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Microsurgical anatomy of the lateral posterior choroidal artery: implications for intraventricular surgery involving the choroid plexus

Yuanzhi Xu, Ahmed Mohyeldin, Ayoze Doniz-Gonzalez, Vera Vigo, Felix Pastor-Escartin, Lingzhao Meng, Aaron A Cohen-Gadol, and Juan C Fernandez-Miranda

its spatial relationships with the AChA, fimbria, crus of fornix , and pulvinar were carefully inspected. The diameter of the AChA and LPChA and the distance between them at the inferior choroidal point were measured with digital micrometer calipers. The LPChA was classified into normal, hypoplastic (defined as less than half of the diameter of the AChA), and hyperplastic (defined as larger than the diameter of the AChA). The patterns of the LPChA were divided into 3 types according to its location in relation to the choroidal fissure and the number of trunks

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Aventricular hemispherotomy: technical note

Cameron Brimley, Vivek P. Buch, Jared M. Pisapia, and Benjamin C. Kennedy

the incisura to serve as a landmark for the thalamomesencephalic disconnection ( Fig. 1C ), while the optic nerve served as a landmark for the anterior and inferior extent of the interhemispheric disconnection ( Figs. 1B , 1D , 2A , and 2E ). The posterior third ventricle was entered, bilateral thalami were identified, and the massa intermedia was divided. The interhemispheric fissure was followed anteriorly to identify the corpus callosum. The only fornix identified was on the patient’s right side and traced anteriorly to a point where it split to send a fiber

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Aventricular hemispherotomy: technical note

Cameron Brimley, Vivek P. Buch, Jared M. Pisapia, and Benjamin C. Kennedy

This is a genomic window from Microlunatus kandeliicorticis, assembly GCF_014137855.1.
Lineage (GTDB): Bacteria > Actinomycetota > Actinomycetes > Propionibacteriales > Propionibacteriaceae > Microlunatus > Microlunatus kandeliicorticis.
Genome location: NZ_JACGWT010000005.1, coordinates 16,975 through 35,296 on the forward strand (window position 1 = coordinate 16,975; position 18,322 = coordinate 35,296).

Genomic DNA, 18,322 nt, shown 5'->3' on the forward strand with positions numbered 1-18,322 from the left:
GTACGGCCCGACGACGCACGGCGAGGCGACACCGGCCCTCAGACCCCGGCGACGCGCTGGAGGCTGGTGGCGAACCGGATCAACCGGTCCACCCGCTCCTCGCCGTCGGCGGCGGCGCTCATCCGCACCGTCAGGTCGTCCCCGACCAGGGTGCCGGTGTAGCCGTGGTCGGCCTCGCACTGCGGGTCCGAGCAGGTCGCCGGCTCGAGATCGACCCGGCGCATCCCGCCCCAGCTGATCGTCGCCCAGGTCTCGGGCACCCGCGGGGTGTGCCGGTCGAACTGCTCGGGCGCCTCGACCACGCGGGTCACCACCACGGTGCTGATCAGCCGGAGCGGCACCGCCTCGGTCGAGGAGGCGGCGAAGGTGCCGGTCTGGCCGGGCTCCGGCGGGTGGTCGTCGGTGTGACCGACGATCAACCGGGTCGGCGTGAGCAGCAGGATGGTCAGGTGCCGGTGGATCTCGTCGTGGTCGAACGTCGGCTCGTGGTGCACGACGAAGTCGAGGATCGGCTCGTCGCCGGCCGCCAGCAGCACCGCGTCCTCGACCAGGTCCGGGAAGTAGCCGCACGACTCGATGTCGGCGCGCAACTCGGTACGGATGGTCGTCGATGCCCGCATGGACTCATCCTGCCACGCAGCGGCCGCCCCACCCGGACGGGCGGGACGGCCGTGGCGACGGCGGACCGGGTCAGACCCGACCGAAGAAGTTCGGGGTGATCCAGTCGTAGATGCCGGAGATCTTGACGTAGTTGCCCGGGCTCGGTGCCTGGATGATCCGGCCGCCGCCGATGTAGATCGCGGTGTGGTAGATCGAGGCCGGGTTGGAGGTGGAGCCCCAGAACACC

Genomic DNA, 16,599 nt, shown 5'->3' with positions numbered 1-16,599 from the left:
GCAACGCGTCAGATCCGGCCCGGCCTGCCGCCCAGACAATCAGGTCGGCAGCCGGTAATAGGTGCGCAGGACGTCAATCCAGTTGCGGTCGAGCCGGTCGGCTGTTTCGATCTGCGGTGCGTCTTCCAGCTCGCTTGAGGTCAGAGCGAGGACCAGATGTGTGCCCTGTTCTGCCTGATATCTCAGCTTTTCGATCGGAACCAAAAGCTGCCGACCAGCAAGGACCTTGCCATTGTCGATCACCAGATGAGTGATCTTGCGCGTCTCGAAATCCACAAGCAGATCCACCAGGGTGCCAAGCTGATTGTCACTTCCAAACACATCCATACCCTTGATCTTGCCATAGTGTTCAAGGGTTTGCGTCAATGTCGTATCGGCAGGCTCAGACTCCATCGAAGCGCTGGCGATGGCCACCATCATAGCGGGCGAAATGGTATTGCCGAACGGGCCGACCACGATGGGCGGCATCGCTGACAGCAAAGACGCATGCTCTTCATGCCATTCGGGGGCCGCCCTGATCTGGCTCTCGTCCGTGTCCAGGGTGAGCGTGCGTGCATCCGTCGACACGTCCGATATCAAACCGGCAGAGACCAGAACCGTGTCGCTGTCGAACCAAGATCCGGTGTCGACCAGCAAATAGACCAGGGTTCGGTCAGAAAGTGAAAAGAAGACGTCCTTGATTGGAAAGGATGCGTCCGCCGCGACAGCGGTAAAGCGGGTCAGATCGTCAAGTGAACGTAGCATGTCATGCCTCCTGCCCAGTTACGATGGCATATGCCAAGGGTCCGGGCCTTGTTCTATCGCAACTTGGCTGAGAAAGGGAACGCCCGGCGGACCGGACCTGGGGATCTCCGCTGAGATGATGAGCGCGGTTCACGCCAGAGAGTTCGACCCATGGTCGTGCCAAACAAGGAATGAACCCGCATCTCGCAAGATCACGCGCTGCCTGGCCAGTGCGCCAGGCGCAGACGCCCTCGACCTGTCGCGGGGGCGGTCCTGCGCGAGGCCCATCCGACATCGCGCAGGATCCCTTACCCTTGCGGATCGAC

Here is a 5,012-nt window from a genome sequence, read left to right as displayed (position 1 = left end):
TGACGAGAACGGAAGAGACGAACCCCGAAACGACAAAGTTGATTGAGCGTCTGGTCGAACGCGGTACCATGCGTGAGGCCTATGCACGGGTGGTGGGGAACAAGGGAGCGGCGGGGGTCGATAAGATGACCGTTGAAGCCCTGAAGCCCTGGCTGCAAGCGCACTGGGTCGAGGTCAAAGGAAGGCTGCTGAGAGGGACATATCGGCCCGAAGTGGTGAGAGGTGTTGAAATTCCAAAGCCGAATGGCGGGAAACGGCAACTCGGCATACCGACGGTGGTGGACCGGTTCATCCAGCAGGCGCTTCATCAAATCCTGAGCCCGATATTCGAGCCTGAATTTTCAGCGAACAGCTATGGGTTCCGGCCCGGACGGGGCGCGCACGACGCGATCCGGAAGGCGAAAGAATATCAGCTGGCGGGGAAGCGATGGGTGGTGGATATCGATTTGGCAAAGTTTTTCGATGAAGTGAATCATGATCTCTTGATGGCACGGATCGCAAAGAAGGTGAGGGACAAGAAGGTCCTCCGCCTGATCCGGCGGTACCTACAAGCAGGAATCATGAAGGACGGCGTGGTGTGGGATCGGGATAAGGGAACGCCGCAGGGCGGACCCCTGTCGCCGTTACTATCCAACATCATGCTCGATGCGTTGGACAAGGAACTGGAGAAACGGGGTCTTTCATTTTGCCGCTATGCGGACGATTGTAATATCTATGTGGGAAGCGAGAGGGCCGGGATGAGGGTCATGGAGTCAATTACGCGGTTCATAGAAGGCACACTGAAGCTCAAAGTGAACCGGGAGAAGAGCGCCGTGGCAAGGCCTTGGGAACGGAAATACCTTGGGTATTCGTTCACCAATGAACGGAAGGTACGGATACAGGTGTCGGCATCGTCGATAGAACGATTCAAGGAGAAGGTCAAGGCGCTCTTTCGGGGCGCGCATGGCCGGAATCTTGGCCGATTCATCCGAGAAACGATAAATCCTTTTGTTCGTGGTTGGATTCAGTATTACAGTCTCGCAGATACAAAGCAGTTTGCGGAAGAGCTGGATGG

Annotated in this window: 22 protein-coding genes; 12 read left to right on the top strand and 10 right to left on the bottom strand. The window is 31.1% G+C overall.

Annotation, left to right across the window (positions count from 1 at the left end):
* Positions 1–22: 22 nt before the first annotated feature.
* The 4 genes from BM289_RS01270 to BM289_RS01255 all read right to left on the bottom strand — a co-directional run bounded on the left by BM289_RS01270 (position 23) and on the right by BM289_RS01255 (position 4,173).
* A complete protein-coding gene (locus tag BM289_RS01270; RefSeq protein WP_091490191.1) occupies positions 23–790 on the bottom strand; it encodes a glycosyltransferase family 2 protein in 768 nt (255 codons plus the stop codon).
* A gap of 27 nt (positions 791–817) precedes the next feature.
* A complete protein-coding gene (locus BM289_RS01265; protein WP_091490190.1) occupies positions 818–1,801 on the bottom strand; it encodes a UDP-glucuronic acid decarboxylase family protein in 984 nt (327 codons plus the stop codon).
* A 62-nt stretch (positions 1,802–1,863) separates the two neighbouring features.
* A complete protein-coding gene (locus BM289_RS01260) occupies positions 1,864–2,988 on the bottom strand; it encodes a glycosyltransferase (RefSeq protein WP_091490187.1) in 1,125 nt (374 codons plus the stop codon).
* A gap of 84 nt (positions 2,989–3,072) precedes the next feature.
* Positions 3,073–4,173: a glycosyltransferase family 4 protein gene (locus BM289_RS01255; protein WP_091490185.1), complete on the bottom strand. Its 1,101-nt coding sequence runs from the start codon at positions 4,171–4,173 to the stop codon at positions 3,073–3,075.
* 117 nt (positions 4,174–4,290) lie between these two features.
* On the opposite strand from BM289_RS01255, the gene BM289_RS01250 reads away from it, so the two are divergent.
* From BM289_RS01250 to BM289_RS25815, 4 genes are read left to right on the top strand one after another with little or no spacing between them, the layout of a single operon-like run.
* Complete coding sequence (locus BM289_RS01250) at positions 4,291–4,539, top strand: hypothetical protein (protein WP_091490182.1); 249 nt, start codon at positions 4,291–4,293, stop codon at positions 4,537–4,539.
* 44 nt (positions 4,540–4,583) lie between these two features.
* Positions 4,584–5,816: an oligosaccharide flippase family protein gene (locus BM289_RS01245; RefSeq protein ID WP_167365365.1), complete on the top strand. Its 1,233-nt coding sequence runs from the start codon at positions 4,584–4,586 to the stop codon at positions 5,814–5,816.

the incisura to serve as a landmark for the thalamomesencephalic disconnection ( Fig. 1C ), while the optic nerve served as a landmark for the anterior and inferior extent of the interhemispheric disconnection ( Figs. 1B , 1D , 2A , and 2E ). The posterior third ventricle was entered, bilateral thalami were identified, and the massa intermedia was divided. The interhemispheric fissure was followed anteriorly to identify the corpus callosum. The only fornix identified was on the patient’s right side and traced anteriorly to a point where it split to send a fiber

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Forniceal glioma in children

Clinical article

Thomas Blauwblomme, Pascale Varlet, John R. Goodden, Marie Laure Cuny, Helene Piana, Thomas Roujeau, Federico DiRocco, Jacques Grill, Virginie Kieffer, Nathalie Boddaert, Christian Sainte-Rose, and Stéphanie Puget

function. 1 , 2 , 4–6 We report a series of 8 children treated in the Hôpital Necker Enfants Malades, Paris, over a 17-year period. Their presentation, disease management, histological and radiological features, and outcomes are described. Methods We performed a retrospective analysis of all children who were treated surgically at Hôpital Necker for supratentorial glioma between 1990 and 2007. There were 250 patients, with only 8 having lesions involving the fornix. We excluded large tumors from other locations with forniceal extension. Histological findings

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Anterior interhemispheric transsplenial approach to pineal region tumors: anatomical study and illustrative case

Kaan Yağmurlu, Hasan A. Zaidi, M. Yashar S. Kalani, Albert L. Rhoton Jr., Mark C. Preul, and Robert F. Spetzler

glial tumors), velum interpositum (meningiomas), or fornix . The surgical approaches to pineal region pathology are intimately related to the complex anatomical relationship of the surgical target to surrounding structures, location of feeding blood supply, anatomical variations, and extent of resection goals. Numerous approaches to this region have been described, and they can be tailored to the morphology of the target lesion. These approaches include the supracerebellar infratentorial approach, occipital interhemispheric approach, parietooccipital